As forward thinking as the Association is today, there was once a time when it wasn’t. It seemed as once Hodges made his voice heard in the community, the league tried to slowly distance itself from him.

In 1993, he showed up to the NBA All-Star weekend festivities set to defend his three-point crown. Being a free agent at the time, it was obvious that he wouldn’t be in a Bulls jersey. With that, Hodges attempted to wear a black jersey with “UNITE” emblazoned on it.

Photo Credit:

To no surprise, the NBA wasn’t having it. Operation Unite Save the Youth was a program that Hodges founded. The program was to help youth deal with problems such as teen pregnancy, drugs, depression, and suicide. Although the program had a positive influence, the NBA didn’t want him to use them as a platform. After that weekend, Hodges didn't return for two decades to the league that banished him.

Craig Hodge was a master of the triangle offense. He educated the Lakers players about Tex Winter's infamous system.

Hodges played for Tex Winter at Long Beach State and the Chicago Bulls. His relationships with Winter and Phil Jackson led him to become an assistant coach for the Lakers in 2005. There, he won two more championships and ended his coaching career with them in 2011. The return to the NBA wasn't quite like the one he clamored for over 20 years ago, but he received a second chance—sort of.

It’s been 25 years since Craig Hodges made a shot in the NBA—well, technically 24 if you count the three-point contest in 1993. Since then, the landscape of the sport has changed, but for society, a lot is still the same. The stars of today are making an insane amount of money, the league is more globalized and players are more likely to publicly address social issues.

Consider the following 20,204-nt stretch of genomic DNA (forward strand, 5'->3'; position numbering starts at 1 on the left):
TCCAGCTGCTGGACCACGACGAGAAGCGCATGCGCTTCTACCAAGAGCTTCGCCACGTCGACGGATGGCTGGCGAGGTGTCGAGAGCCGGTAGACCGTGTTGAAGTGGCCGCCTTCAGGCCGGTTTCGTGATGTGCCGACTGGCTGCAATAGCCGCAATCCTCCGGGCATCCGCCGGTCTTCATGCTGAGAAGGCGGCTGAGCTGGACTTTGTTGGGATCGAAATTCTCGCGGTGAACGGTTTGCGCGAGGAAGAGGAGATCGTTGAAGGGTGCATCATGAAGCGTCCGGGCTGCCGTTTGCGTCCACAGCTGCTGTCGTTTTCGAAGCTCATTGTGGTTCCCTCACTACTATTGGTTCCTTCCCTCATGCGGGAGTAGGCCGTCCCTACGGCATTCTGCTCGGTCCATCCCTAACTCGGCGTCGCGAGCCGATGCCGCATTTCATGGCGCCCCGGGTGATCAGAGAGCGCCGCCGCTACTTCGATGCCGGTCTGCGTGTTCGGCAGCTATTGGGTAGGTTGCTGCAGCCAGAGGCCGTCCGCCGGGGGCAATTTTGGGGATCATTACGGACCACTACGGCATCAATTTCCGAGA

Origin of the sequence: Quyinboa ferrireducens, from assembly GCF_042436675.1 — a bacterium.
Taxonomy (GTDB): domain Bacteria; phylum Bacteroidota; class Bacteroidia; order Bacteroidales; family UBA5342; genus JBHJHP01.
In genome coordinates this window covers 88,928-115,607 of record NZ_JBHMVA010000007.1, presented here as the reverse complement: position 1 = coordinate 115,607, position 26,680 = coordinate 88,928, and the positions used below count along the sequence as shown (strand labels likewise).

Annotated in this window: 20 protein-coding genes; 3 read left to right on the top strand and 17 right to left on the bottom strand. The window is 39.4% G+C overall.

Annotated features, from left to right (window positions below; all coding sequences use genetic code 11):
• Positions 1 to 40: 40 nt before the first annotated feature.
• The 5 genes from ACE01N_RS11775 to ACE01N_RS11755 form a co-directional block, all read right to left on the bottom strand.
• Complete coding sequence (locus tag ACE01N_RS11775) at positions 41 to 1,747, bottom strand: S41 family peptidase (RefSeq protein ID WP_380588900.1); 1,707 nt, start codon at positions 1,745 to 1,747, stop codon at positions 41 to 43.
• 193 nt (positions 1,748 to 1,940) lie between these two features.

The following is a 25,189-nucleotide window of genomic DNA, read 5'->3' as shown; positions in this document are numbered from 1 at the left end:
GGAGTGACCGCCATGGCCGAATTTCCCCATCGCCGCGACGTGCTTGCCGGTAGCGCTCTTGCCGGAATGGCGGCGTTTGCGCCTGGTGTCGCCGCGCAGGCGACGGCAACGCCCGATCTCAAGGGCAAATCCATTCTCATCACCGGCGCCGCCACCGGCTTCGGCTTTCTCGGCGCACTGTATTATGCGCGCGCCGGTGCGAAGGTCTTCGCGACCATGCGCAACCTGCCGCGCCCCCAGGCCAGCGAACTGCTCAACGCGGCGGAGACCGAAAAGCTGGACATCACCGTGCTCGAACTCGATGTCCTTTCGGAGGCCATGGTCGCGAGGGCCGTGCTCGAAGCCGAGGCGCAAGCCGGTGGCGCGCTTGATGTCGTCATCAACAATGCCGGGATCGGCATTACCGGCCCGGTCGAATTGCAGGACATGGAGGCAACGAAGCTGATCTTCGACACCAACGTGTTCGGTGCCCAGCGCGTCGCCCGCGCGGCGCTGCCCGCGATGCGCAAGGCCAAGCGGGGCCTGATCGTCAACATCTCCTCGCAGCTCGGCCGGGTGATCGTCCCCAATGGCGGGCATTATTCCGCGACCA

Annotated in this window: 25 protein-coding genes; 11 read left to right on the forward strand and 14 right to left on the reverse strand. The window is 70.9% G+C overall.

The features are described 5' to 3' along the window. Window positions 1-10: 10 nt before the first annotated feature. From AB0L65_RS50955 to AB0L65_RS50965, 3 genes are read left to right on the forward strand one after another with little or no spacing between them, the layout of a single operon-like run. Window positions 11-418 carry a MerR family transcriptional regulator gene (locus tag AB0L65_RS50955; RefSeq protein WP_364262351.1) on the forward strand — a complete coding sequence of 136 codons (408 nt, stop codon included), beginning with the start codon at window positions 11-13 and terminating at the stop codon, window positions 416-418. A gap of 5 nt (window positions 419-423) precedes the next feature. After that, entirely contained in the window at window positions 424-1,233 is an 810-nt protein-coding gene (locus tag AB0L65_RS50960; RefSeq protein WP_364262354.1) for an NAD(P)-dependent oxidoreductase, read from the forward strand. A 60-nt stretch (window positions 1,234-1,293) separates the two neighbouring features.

To see the athletes and coaches of today come so far as activists and pillars in the community is refreshing.

One time to the banana boat brothers for standing up for social change.

Colin Kaepernick, LeBron James, Carmelo Anthony, Serena Williams, Maya Moore and a host of others are outwardly “woke” when it comes to social issues. The courageous sports figures today are able to lead the call to action among their peers because of those before them. Thanks to Muhammad Ali, Arthur Ashe, John Carlos, Tommie Smith, Kareem Abdul-Jabbar, and of course, Craig Hodges, they are able to speak on social issues without much regret.

Although all attention for addressing social issues isn’t positive, it brings notice to those that are fighting for change. With that, Craig Hodges can smile incessantly, because his sacrifices have paid off mightily for the athletes of today.